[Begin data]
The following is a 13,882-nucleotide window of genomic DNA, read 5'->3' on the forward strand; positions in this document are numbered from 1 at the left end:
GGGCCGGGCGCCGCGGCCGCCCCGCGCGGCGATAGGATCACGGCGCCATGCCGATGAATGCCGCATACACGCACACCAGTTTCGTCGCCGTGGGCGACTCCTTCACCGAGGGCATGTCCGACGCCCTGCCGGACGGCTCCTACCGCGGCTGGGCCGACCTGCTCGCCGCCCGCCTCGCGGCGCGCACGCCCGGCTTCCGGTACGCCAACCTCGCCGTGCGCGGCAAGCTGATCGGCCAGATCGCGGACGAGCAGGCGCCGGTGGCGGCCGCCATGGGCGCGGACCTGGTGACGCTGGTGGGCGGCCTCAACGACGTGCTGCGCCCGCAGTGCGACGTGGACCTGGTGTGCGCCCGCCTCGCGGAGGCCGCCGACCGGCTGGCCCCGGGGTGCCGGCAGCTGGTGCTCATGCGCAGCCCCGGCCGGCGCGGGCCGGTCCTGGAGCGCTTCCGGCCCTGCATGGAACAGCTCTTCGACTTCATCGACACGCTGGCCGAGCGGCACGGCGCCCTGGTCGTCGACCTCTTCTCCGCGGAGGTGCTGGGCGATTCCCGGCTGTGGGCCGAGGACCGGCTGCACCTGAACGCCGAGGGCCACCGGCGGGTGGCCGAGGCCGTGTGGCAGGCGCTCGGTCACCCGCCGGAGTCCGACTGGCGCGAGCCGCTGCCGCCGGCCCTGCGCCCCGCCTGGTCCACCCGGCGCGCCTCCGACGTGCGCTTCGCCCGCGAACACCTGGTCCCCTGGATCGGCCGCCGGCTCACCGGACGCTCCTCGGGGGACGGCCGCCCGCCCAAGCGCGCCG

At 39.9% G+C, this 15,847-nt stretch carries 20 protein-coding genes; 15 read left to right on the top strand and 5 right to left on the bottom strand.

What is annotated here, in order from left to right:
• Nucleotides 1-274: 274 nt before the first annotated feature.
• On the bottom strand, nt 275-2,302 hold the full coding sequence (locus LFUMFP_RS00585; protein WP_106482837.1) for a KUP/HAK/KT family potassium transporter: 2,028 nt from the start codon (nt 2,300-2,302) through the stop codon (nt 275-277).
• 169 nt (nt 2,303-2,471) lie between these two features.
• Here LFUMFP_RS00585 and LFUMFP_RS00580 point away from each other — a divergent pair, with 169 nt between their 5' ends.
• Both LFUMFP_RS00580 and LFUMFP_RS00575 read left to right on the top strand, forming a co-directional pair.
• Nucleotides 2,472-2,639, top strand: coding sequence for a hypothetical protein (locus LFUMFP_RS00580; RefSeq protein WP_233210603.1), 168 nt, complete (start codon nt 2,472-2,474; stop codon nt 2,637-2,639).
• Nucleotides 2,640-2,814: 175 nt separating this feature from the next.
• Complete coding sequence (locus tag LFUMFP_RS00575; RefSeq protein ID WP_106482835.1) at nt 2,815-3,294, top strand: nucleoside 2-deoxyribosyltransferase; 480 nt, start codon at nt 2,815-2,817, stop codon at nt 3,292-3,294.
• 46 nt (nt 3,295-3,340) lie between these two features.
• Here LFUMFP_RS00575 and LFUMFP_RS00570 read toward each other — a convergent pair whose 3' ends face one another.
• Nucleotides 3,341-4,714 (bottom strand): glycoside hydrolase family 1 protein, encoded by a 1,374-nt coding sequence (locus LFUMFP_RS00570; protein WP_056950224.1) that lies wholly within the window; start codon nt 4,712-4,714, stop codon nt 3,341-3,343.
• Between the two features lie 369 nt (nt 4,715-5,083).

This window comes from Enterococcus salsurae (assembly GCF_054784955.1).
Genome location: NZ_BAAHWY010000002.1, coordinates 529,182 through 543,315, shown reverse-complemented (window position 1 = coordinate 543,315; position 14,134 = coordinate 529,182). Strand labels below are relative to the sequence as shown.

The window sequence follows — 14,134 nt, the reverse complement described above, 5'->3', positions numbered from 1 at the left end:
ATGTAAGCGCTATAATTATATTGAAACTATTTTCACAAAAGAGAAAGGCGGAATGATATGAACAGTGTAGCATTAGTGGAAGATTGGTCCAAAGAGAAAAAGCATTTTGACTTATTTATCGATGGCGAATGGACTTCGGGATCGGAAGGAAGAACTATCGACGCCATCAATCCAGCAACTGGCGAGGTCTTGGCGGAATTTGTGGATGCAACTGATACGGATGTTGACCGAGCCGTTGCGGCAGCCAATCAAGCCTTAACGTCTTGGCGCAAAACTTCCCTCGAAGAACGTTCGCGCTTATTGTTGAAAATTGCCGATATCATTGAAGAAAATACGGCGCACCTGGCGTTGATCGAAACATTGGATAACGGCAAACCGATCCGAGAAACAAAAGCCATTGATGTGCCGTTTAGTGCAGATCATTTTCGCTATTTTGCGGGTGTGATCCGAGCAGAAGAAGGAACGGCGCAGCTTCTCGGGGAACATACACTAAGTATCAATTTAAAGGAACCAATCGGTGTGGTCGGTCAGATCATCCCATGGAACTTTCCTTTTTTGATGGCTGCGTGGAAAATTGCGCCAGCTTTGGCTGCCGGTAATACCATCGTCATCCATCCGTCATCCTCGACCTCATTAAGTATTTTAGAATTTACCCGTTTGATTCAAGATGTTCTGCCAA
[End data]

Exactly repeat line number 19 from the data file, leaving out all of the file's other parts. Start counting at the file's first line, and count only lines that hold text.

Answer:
The window sequence follows — 14,134 nt, the reverse complement described above, 5'->3', positions numbered from 1 at the left end: